email print share on Facebook share on Twitter share on reddit pin on Pinterest

TORONTO 2022 Special Presentations

Review: Stories Not to Be Told

by 

- Even the dogs give outstanding performances in this new, entertaining and irregular snapshot -or snapshots- into human ridiculousness, which Cesc Gay throws in our faces once again

Review: Stories Not to Be Told
Maribel Verdú, Nora Navas and Alexandra Jiménez in Historias para no contar

The legendary Cecil B. DeMille said that a film should begin with an earthquake and continue to rise in emotion and intensity until the very end. Cesc Gay applies this to his new film, Stories Not to Be Told [+see also:
trailer
interview: Cesc Gay
film profile
]
. An urban and choral comedy made up of five independent pieces, he starts with the most powerful one, which promises an hour and a half of wit and comedy, but this desire is not fully fulfilled because after the initial seismic wave of laughter there is not an equally funny and original tsunami.

(The article continues below - Commercial information)

Presented in the Special Presentations section of the Toronto Film Festival, before being screened at the RTVE gala at the 70th San Sebastian International Film Festival (where his previous feature, The People Upstairs [+see also:
film review
trailer
interview: Cesc Gay
film profile
]
, was also screened in 2020), Stories Not to Be Told (a title that pays homage to the TV series Historias para no dormir by the great Chicho Ibáñez Serrador) offers viewers one of the most select casts in Spanish cinema, with names such as Antonio de la Torre, Maribel Verdú and José Coronado, among many others.

Coronado stars in the weakest episode of a film that is enjoyed as lightly as browsing through a home interior magazine (the houses, cafés and supermarkets where the scenes take place are cute to say the least). De la Torre - along with a marvellous María León and an Álex Brendemühl who you'd take to a desert island - and the Chino Darín - Anna Castillo duo bring out the biggest smiles in the two pieces that open the film, the first of which is pure situation comedy, with a surprising Javier Rey who seems to have studied up on Cary Grant's filmography.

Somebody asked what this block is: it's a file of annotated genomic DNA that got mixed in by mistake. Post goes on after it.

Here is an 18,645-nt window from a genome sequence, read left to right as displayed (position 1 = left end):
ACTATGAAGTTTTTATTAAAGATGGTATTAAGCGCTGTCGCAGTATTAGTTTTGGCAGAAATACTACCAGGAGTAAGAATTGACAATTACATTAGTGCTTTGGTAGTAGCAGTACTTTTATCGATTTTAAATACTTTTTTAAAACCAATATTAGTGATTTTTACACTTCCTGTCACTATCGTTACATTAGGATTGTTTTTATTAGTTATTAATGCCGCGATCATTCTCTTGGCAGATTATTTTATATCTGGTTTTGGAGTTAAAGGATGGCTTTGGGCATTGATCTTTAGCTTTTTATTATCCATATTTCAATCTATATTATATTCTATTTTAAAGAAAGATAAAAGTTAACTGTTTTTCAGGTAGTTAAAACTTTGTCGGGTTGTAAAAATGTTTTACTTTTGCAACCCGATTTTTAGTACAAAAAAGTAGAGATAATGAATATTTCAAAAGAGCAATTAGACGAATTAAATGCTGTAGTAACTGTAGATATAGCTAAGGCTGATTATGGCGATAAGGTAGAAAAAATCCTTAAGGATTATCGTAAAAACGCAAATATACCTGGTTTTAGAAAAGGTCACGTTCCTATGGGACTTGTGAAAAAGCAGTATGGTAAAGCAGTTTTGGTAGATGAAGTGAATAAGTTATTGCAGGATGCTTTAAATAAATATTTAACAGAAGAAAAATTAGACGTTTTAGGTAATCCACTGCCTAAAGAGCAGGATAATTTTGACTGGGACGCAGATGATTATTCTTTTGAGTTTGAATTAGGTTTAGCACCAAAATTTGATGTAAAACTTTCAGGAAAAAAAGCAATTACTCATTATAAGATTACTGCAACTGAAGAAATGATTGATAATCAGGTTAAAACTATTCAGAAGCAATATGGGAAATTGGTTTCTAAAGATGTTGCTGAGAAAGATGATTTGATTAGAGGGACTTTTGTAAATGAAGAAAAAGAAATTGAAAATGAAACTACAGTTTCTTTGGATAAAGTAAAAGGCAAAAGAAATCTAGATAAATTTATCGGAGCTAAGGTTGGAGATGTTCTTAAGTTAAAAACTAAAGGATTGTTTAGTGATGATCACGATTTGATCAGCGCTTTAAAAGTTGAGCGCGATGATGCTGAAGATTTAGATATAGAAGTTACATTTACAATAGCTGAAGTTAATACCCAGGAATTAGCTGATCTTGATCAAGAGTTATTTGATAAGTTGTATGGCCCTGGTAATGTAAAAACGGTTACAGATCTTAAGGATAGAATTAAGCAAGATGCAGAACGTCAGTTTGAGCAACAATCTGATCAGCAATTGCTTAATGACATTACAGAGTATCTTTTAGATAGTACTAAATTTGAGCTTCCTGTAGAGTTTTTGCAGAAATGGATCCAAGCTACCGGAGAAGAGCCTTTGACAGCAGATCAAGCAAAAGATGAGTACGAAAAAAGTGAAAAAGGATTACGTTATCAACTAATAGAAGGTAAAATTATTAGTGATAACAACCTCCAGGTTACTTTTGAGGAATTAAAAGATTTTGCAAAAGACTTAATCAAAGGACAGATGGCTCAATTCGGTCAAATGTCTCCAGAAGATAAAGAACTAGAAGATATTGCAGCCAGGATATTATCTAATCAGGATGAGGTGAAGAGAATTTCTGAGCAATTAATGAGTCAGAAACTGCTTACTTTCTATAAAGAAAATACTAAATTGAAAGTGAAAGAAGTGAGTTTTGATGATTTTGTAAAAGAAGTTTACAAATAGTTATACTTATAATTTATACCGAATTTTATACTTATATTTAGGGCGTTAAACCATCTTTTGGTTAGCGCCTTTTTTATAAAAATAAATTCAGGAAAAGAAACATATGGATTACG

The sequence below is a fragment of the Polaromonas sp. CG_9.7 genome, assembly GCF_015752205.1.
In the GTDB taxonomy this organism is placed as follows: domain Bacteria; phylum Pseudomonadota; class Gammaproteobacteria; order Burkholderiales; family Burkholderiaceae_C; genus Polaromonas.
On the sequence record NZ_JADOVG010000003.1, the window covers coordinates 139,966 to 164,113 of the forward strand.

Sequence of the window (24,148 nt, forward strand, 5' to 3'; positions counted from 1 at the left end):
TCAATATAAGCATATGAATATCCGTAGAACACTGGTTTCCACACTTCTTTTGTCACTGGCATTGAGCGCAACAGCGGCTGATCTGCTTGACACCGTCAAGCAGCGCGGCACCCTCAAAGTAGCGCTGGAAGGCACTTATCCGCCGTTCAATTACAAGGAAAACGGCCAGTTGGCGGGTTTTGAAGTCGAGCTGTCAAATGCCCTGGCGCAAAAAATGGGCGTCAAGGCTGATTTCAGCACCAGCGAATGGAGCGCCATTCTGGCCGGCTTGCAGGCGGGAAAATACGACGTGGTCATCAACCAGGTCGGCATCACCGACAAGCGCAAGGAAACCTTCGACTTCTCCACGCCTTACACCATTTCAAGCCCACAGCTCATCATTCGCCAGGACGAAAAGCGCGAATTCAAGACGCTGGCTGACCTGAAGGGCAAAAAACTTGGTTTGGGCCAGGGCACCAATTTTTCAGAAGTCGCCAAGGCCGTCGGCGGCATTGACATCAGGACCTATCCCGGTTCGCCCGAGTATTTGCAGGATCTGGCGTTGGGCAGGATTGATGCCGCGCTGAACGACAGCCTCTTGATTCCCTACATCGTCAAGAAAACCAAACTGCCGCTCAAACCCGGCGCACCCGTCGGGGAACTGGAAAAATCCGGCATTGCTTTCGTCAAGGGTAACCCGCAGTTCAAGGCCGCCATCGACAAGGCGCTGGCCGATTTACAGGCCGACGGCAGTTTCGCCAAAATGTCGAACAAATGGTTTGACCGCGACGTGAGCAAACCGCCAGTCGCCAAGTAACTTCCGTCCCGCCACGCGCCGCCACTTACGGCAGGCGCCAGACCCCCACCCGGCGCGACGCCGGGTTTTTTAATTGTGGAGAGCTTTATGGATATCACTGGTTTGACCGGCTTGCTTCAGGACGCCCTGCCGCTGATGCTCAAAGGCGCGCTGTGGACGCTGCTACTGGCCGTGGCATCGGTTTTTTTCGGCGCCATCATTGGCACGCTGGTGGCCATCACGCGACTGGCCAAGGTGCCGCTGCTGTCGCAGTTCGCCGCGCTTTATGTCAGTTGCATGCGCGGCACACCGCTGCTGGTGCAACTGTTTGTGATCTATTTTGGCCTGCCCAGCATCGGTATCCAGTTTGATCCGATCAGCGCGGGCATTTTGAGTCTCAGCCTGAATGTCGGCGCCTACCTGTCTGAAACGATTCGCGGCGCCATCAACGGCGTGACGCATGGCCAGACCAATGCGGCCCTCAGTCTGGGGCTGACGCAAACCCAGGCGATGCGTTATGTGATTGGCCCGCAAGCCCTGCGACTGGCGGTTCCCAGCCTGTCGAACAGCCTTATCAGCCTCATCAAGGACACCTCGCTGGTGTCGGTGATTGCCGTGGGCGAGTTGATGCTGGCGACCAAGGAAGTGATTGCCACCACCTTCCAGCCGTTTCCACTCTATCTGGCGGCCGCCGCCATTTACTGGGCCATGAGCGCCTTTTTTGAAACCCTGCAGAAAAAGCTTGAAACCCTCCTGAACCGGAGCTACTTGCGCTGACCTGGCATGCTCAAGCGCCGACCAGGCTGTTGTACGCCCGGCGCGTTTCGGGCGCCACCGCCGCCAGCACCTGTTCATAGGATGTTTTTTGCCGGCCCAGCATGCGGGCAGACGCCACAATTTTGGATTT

But, apart from this uneven interest throughout the film, Stories Not to Be Told is a film with the Cesc Gay stamp that is extremely proud to bear it. With witty and recognisable dialogue, it once again pokes the scalpel through the cracks of the human personality and its nooks and crannies, especially when it comes to relationships of love, friendship and... professional rivalry.

Because the miseries that are part and parcel of every human being are portrayed by the filmmaker together with his usual co-writer (Tomás Aragay) in all the sketches of this film: an episodic structure already used by this artistic duo in A Gun in Each Hand [+see also:
trailer
film profile
]
, ten years ago. Jealousy, lies, envy, manipulation, mistrust, prejudice, cowardice, invasion of people's privacy, ridicule and gossip are just some of the pearls that characterise this gallery of little deadly sins designed to make us laugh at ourselves.

Stories Not to Be Told is produced –like other Cesc Gay films– by Marta Esteban for Impossible Films and Nocontarfilm AIE, with the participation of RTVEMovistar+ and Televisió de Catalunya. It will be released in Spanish cinemas on 25th November by Filmax.

(The article continues below - Commercial information)

(Translated from Spanish by Vicky York)

Did you enjoy reading this article? Please subscribe to our newsletter to receive more stories like this directly in your inbox.

Privacy Policy